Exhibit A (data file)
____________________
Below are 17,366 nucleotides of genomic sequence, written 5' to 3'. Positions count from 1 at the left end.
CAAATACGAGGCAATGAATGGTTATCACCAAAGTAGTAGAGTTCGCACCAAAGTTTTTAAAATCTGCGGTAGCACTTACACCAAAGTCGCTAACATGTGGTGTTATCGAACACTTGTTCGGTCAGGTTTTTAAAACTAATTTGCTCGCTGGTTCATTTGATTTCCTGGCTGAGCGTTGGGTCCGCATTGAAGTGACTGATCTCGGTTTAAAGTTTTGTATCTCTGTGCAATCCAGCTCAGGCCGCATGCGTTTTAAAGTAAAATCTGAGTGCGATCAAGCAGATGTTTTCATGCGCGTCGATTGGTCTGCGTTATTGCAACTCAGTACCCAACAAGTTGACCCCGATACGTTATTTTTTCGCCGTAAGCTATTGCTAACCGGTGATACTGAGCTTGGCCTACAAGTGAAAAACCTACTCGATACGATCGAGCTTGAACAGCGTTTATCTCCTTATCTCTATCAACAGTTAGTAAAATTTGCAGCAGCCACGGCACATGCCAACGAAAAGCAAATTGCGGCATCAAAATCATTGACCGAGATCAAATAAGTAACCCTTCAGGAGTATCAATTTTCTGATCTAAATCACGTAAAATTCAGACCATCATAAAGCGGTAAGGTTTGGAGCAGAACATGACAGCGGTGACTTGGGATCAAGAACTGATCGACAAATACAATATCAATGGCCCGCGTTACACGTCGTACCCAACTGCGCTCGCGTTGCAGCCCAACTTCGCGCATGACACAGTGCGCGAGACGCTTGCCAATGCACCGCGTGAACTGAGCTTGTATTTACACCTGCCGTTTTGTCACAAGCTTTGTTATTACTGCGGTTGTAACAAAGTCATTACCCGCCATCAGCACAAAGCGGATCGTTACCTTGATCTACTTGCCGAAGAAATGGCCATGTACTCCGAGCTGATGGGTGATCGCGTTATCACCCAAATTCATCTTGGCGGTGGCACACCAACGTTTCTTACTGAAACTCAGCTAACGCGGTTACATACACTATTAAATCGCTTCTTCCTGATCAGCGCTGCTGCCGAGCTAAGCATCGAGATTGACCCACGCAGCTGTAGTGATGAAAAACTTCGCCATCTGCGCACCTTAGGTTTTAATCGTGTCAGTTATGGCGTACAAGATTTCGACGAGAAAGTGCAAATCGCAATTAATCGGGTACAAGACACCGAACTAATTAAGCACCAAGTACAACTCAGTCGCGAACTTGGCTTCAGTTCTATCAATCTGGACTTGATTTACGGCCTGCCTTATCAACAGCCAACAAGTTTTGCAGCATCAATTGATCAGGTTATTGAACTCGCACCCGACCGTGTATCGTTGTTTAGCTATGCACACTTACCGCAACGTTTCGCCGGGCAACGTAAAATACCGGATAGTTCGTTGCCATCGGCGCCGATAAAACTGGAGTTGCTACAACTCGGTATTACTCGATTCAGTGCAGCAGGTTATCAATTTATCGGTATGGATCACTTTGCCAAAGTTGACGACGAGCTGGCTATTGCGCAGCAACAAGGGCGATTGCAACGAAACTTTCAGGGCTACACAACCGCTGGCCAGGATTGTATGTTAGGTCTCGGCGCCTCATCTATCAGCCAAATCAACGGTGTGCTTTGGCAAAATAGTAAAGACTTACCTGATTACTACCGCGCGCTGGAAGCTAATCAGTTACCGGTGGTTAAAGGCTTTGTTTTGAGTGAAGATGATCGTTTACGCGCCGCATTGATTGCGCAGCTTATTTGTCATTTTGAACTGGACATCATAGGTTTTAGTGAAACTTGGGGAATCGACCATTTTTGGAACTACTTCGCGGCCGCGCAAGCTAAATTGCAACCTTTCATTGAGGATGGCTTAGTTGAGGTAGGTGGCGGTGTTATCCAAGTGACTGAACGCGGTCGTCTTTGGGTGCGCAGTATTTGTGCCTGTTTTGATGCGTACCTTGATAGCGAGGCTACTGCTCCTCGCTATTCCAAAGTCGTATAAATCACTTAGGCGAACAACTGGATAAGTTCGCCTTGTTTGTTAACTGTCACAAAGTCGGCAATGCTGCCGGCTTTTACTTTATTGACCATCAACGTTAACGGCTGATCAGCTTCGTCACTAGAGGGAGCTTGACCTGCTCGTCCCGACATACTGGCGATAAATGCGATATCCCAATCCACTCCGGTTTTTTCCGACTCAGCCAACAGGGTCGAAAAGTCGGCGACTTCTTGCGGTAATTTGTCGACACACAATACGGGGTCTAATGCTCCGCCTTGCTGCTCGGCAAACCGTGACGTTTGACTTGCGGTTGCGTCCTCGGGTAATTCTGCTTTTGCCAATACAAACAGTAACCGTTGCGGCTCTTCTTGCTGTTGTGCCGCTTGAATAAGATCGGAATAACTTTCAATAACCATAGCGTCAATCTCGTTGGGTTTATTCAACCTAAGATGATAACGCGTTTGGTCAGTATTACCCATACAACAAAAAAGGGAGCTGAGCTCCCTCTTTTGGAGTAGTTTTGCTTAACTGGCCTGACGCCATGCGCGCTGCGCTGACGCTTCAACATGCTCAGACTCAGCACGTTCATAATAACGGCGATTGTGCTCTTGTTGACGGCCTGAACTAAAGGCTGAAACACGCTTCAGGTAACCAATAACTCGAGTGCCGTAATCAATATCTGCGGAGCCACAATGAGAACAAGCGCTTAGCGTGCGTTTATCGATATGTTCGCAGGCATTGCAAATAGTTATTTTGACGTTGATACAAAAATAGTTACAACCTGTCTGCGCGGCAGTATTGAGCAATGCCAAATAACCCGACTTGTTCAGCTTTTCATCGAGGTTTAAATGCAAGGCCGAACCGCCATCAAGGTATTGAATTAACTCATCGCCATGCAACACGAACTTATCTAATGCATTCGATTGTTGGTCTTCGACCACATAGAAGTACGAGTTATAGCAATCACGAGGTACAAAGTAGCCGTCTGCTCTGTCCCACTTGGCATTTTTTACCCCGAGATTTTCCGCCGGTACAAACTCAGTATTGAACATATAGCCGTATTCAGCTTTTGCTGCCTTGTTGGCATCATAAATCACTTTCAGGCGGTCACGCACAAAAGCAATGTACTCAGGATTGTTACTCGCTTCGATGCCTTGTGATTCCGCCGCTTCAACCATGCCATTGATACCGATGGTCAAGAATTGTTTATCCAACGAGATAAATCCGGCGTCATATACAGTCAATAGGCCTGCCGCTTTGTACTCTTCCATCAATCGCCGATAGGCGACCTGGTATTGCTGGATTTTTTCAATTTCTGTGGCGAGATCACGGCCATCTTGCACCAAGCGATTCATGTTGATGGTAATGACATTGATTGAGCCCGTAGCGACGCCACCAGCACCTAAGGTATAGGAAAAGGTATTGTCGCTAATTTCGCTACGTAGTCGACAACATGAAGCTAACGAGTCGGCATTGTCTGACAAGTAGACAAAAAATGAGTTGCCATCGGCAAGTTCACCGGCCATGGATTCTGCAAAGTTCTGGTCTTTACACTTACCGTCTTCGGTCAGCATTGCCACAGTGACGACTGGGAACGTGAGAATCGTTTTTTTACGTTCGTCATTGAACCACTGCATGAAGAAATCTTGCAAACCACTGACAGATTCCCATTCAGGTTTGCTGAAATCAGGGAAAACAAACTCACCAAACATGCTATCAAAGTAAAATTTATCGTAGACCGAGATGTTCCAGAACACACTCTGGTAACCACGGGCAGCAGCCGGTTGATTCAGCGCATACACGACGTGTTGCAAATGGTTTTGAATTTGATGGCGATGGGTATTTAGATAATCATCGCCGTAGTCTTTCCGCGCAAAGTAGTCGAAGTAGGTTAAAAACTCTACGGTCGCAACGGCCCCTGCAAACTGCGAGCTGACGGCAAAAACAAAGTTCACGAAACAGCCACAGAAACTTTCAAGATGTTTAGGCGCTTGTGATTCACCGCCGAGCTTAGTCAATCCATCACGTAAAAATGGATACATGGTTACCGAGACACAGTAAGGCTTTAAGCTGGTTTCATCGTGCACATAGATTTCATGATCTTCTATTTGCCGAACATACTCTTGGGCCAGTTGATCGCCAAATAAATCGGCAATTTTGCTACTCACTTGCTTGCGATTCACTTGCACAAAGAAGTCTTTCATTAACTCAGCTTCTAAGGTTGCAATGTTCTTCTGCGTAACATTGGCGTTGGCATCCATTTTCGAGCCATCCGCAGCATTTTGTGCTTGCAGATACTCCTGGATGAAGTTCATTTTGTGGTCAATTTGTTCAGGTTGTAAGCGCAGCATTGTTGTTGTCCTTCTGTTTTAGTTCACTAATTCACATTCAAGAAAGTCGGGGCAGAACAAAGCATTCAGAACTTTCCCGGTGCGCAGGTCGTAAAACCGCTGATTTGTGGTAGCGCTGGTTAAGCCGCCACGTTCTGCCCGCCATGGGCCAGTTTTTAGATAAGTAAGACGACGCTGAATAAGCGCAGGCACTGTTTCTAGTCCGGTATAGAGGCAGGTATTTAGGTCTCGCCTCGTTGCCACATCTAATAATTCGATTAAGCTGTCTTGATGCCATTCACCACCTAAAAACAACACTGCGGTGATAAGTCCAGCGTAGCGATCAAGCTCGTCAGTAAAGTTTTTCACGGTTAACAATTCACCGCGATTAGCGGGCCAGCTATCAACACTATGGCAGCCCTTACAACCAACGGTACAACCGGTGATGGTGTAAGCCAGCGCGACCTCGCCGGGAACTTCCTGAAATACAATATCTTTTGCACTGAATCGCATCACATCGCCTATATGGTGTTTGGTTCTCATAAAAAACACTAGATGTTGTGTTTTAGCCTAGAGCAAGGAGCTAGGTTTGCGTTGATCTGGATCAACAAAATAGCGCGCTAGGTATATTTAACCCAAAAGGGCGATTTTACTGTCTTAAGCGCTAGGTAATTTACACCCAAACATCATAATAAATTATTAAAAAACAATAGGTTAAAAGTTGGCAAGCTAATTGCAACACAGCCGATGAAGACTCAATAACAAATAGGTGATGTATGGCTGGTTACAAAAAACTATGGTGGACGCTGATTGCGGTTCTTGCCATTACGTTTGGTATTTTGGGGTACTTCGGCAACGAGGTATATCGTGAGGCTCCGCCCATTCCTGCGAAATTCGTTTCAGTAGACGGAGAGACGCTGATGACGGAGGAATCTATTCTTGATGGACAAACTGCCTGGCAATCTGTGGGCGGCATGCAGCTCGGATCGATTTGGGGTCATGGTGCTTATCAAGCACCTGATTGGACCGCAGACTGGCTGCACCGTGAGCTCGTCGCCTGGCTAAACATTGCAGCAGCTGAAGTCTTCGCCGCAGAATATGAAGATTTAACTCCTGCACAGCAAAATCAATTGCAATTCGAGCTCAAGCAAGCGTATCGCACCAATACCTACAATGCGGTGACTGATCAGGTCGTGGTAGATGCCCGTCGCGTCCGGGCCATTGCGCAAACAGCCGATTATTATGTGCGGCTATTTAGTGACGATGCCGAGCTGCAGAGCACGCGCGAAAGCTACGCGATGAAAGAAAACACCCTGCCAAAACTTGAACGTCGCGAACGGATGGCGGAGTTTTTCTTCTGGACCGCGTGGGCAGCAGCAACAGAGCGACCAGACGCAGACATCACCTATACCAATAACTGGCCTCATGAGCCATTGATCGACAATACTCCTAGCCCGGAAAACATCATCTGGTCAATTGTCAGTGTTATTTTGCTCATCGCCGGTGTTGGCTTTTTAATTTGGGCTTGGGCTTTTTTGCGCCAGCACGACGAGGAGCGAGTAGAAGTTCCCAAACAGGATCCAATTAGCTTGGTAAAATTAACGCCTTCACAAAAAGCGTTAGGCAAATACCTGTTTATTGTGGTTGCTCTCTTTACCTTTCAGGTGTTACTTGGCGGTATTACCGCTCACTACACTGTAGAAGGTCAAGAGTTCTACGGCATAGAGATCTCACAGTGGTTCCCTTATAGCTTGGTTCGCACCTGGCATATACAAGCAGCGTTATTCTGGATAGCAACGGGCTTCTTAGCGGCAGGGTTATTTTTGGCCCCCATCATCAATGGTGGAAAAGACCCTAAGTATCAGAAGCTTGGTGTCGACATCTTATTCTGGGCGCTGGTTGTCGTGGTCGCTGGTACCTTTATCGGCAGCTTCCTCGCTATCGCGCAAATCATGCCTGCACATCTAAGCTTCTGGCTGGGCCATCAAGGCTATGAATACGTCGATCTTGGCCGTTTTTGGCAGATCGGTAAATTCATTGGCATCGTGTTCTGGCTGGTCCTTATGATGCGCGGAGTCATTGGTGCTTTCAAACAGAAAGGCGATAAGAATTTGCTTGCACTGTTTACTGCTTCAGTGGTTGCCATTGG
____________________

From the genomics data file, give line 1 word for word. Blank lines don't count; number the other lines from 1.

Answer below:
Below are 17,366 nucleotides of genomic sequence, written 5' to 3'. Positions count from 1 at the left end.